Intercultural Competence And Cultural Competence

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What is cultural competence and how can it be gained? Intercultural competence is the ability to be sensitive, reflective, tolerant, and efficient during interactions with individuals of different cultures (Behrnd & Porzelt, 2012). Arasaratnam and Doerfel (2005) identify having prior cross-cultural experiences, a global understanding of culture without ethnocentrism, and listening skills that allow one to be proficient in cross-cultural communication as important components of intercultural competence. Intercultural competency is becoming an increasingly valuable commodity for individuals entering and existing in the workforce (Hunt, 2001). Other valuable skills and understandings can emerge as indications of the acquisition of cultural …show more content…
It is important to recognize that participating in any kind of study abroad program does not inherently increase a student’s cultural competence or cultural awareness. Research shows that students who participated in study abroad programs for at least half a year and received cultural awareness training after returning had increased cognitive, affective, problem solving and social intercultural competence in comparison to students who also received this training but did not have a study abroad experience. There was not as great an effect for students before they received training (Behrnd & Porzelt, 2012). Study abroad pre-training programs should include elements such as self-cultural reflection, specific examples of cultural differences and guided deconstruction of them, how to confront, interpret, and resolve emotions evoked as a result of cultural difference, and guidance about how to understand cultural differences as different and not wrong (Johns & Thompson, 2010). It is possible that having a study abroad experience can make cultural training upon return more meaningful as the students would have real life applications to some of the more abstract concepts that are a part of cultural awareness and sensitivity training (Behrnd & Porzelt, 2012). Therefore, it can be argued that students should also take part in re-entry cultural …show more content…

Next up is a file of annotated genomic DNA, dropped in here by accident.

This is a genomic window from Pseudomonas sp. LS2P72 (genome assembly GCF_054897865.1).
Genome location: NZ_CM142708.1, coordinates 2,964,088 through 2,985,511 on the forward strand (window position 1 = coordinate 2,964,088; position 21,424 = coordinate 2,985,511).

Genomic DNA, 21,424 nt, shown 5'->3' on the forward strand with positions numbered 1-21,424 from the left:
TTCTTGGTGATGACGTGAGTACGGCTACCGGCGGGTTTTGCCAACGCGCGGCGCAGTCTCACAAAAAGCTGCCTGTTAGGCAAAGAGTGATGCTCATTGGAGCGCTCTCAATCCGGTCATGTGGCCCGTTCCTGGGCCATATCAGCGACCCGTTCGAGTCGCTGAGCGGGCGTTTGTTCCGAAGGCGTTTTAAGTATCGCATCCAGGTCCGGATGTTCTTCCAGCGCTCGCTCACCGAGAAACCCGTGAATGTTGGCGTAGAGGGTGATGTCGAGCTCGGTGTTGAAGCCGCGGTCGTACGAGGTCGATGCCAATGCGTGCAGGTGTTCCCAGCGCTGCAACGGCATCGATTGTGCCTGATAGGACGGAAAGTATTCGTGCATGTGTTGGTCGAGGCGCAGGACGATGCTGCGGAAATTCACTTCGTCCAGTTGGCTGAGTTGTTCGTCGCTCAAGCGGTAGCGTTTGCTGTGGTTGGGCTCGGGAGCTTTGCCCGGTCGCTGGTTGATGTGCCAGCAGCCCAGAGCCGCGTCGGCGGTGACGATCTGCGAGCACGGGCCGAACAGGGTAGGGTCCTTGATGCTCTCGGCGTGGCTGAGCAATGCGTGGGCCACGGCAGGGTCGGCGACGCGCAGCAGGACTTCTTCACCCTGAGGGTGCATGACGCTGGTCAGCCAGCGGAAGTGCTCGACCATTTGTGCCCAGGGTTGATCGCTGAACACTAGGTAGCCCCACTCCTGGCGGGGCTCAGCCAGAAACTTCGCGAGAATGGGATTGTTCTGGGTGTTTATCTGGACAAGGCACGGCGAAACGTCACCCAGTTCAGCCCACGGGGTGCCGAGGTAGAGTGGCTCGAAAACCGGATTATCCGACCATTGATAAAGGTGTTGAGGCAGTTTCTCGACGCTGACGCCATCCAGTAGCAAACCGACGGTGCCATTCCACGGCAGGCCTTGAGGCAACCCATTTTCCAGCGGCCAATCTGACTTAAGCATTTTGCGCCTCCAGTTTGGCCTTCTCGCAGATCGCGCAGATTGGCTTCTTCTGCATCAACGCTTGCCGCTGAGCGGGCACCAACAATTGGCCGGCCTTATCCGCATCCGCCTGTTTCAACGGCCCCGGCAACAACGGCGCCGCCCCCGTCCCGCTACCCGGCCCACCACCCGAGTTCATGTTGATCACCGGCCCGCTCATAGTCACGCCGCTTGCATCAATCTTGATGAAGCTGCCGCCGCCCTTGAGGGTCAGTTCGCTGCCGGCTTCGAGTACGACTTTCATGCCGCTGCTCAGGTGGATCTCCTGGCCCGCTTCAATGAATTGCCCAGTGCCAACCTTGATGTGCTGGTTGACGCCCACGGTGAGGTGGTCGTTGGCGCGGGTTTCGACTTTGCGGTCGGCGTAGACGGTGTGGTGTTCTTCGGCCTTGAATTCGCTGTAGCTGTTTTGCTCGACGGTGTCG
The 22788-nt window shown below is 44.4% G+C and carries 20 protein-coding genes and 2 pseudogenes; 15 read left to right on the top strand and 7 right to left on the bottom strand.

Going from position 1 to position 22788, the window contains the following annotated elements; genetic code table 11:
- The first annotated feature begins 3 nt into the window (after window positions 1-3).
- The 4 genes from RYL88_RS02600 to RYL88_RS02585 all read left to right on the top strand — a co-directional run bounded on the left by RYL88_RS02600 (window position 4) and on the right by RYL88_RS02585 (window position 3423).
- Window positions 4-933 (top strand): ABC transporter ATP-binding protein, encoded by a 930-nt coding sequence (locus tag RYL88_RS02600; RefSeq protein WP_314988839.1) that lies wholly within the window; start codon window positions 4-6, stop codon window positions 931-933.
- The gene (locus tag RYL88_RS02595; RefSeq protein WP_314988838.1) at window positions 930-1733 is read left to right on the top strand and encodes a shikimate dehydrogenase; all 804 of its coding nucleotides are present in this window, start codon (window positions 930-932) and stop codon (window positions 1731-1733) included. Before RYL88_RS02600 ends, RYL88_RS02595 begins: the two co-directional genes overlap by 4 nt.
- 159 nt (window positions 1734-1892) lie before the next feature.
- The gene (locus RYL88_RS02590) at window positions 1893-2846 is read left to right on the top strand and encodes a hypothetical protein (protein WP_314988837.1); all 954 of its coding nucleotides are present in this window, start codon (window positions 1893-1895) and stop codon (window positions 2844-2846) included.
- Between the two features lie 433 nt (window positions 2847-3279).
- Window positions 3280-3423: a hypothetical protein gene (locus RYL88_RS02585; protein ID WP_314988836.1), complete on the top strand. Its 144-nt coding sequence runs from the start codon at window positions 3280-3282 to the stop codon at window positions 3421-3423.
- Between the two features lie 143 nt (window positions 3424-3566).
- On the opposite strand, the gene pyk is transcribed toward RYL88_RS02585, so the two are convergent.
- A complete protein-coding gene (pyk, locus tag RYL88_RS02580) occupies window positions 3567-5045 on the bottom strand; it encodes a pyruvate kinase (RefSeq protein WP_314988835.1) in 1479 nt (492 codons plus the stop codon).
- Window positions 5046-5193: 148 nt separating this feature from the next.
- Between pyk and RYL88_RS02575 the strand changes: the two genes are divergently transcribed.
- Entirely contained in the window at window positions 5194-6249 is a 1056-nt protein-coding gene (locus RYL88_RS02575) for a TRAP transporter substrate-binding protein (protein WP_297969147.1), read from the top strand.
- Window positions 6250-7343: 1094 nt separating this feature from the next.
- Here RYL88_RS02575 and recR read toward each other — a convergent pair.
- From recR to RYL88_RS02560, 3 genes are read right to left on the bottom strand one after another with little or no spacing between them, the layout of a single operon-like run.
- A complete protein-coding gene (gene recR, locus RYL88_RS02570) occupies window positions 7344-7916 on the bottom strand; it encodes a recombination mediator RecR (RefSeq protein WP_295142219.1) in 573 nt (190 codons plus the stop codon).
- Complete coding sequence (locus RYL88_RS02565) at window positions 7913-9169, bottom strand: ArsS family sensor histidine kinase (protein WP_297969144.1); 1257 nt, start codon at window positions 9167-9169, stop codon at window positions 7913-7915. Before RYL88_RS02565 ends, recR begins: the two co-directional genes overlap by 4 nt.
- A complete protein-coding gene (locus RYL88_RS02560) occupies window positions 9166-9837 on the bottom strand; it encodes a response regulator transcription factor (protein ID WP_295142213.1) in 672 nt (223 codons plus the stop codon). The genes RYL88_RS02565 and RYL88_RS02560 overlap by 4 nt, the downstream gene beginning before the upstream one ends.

In other cultures, access to inclusive education and other services may be made difficult by a multitude of factors such as lack of teacher training, unfavourable attitudes towards disabilities and other marginalized groups, lack of understanding about what inclusive education is, and an unwillingness to teach students who would be a part of inclusive classrooms (Chhabra, Rama, & Srivastava, 2010; Donohue & Bornman, 2015). Additionally, a culture may have a different definition of inclusive education than one’s own. In the context of education, the notion of inclusion means education for all students inclusive of those in poverty, orphans, individuals with learning, physical, and intellectual disabilities (Chakraborti-Ghosh et al., 2014; Ministry of Education, Namibia, 2013). Having this knowledge before entering into a culture to work or learn is beneficial in order to create programs and offer support that is meaningful and realistic within that cultural context. Specific cultural and contextual barriers must be understood as applying an umbrella assumption of disability in all developing countries and minority cultures is ineffective and inherently wrong (Grech, 2009).

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